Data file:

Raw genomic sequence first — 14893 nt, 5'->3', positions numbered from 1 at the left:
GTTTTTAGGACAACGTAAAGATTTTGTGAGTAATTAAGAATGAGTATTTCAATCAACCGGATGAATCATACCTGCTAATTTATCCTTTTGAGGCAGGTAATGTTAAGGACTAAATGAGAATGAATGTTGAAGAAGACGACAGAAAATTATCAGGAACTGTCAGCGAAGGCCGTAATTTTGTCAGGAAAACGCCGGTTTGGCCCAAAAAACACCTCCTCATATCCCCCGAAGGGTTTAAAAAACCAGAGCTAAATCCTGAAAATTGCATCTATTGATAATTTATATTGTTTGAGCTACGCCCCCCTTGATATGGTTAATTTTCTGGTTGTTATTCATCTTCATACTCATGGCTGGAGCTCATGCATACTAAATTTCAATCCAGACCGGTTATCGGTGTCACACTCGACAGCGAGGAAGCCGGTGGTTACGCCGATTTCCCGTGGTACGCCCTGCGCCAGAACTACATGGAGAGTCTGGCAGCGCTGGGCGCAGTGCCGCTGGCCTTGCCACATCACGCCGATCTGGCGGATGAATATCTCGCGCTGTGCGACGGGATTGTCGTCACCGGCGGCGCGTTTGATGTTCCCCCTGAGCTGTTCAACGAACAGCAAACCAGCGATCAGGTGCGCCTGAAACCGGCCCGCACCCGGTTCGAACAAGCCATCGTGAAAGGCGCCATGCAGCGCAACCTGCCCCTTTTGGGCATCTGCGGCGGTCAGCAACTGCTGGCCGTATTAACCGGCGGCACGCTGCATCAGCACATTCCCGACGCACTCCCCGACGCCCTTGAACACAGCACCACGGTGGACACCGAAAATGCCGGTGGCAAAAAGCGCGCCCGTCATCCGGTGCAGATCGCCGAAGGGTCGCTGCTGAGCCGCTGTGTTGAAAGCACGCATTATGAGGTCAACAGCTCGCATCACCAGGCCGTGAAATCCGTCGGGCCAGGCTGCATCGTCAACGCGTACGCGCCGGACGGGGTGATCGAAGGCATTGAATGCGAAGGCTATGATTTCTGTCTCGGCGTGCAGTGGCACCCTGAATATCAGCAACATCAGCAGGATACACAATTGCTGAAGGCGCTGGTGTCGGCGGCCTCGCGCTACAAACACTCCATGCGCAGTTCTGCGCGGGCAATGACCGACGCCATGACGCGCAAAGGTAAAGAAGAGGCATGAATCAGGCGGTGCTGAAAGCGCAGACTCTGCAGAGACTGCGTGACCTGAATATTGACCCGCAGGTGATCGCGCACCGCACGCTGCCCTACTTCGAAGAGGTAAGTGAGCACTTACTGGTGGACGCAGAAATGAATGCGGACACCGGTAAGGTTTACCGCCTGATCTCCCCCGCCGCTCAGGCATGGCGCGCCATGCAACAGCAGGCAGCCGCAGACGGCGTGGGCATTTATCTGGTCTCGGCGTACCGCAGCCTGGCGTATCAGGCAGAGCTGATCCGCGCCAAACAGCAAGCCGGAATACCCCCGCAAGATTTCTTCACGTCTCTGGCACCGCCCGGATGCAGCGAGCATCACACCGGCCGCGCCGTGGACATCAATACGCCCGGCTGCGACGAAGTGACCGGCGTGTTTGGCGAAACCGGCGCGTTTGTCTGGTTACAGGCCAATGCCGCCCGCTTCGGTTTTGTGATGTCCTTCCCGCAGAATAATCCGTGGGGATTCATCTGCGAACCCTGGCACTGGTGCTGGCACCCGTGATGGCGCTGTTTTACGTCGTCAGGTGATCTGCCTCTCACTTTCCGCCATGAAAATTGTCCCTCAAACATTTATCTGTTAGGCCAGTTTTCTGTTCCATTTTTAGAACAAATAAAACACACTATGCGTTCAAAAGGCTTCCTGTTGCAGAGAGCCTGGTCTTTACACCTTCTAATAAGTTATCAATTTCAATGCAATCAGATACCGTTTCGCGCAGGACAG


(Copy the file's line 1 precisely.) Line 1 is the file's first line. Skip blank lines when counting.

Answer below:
Raw genomic sequence first — 14893 nt, 5'->3', positions numbered from 1 at the left: